Have you ever tried to tackle a project for a client and felt like your mental tank was empty? Maybe you felt like you just didn’t have enough dots to connect to solve the problem. It happens! That’s why I want to share my favorite form of research — tankfilling. It’s called tankfilling because it transforms any blank stare into a full tank of dots to connect to solve a problem.
We developed the tankfilling process to gather as much information as possible about the topic at hand. For example, say you’re a designer working on a loyalty app for a retailer. You’re about to start tankfilling for the project. Let’s take a look the process:
Step 1 — Obtain the Obvious
First look for information in evident places. In this case you would head to the Webby Awards, or an online search for retail applications and retail loyalty programs.
Step 2 — Dig a Little Deeper
Next gather information from some less obvious sources. Take a look at the applications on your phone that are outside of the realm of retail loyalty programs. Talk to the people around you about what apps they use. You want to study and uncover the different components of the applications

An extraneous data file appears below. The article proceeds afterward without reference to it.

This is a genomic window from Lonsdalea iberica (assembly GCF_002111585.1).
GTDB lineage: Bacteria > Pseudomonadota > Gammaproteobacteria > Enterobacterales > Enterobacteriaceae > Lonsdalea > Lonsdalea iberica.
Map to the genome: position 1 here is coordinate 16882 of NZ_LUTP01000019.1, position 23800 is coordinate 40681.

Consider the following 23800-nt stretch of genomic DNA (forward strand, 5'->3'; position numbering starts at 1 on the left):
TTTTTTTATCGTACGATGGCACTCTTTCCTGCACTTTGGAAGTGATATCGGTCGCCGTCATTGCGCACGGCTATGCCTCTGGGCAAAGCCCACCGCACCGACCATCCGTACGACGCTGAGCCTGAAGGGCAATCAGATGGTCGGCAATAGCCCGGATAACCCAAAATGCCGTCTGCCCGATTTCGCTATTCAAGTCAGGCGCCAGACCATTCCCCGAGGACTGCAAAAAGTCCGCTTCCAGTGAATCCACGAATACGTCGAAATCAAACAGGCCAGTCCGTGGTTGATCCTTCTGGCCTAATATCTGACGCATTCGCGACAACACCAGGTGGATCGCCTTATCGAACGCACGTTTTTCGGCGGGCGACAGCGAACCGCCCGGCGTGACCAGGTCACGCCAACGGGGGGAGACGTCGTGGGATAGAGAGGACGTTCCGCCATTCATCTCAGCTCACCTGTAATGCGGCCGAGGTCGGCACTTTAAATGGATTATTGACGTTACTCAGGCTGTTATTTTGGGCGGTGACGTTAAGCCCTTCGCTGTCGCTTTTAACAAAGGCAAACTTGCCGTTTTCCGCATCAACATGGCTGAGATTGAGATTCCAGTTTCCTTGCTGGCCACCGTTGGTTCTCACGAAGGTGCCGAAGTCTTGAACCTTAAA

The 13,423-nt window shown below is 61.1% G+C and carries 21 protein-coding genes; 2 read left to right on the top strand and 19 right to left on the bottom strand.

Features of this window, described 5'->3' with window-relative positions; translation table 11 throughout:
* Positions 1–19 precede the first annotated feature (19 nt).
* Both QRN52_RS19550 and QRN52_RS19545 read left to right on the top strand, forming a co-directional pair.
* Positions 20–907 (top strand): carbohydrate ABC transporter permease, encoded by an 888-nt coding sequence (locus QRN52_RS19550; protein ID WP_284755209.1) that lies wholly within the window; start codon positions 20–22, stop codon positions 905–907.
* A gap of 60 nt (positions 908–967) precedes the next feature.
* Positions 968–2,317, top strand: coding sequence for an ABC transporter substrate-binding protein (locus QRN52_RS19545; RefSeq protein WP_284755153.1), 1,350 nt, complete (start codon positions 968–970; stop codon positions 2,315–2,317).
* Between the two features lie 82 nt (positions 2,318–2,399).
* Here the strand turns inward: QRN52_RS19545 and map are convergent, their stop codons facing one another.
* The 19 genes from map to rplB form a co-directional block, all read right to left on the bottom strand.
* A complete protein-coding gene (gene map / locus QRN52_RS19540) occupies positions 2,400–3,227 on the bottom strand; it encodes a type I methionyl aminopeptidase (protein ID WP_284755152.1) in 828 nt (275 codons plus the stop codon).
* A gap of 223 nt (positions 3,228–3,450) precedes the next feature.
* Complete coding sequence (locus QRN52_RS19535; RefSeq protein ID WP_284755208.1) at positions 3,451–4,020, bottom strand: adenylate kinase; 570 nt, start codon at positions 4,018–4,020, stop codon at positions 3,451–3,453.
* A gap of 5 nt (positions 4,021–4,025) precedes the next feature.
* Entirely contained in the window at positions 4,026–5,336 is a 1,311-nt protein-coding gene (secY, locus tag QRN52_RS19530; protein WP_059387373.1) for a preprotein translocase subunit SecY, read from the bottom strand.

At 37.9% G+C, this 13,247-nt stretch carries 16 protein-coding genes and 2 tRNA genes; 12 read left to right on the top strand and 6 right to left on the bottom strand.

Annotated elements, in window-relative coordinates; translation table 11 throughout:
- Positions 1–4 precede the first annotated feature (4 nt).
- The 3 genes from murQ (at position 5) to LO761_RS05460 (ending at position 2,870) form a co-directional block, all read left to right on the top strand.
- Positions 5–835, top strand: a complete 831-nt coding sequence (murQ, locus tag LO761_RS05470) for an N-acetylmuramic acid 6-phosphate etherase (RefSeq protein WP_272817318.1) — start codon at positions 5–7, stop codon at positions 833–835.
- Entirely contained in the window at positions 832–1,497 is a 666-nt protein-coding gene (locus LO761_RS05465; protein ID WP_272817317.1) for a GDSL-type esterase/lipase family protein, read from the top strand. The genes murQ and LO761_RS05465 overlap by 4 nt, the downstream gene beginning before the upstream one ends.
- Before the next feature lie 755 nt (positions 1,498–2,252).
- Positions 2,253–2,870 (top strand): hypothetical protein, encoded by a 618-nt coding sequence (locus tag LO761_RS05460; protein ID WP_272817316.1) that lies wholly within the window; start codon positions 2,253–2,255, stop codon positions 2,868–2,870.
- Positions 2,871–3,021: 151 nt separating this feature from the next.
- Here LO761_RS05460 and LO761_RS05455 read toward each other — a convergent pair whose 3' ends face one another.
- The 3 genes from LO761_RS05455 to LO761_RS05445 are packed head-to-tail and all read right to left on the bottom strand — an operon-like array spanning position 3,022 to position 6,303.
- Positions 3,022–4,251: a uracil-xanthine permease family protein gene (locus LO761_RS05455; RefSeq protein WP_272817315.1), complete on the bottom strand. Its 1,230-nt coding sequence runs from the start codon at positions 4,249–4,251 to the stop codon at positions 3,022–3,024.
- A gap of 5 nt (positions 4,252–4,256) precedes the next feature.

Step 3 — Analyze Desired Actions
An even less apparent direction is to look at actions. You want your target audience to perform a certain behavior, so you want to study where they are already eliciting this behavior. Maybe you want them to check into your app. Ask yourself: What other places are they checking into, and what can I learn from that behavior? What can I learn from those applications?
Step 4 — Look to Left Field
The last place you should look is one that a lot of creatives have fun with, and one that I think needs to be done more often. We call it left field inspiration. It can be anything from going to a museum to practicing meditation. For this example it might mean releasing yourself from the challenge — stop thinking about what it is you’re trying to solve. Find whitespace and approach the topic with a fresh perspective. This will help you create a lot of new dots in your head.
When you go through this process you are approaching your objective from all angles. When it comes time to solve the problem, you will have a lot more dots to reference and bring to life. That’s tankfilling! And if you do it well, it’s going to help support your peak performance.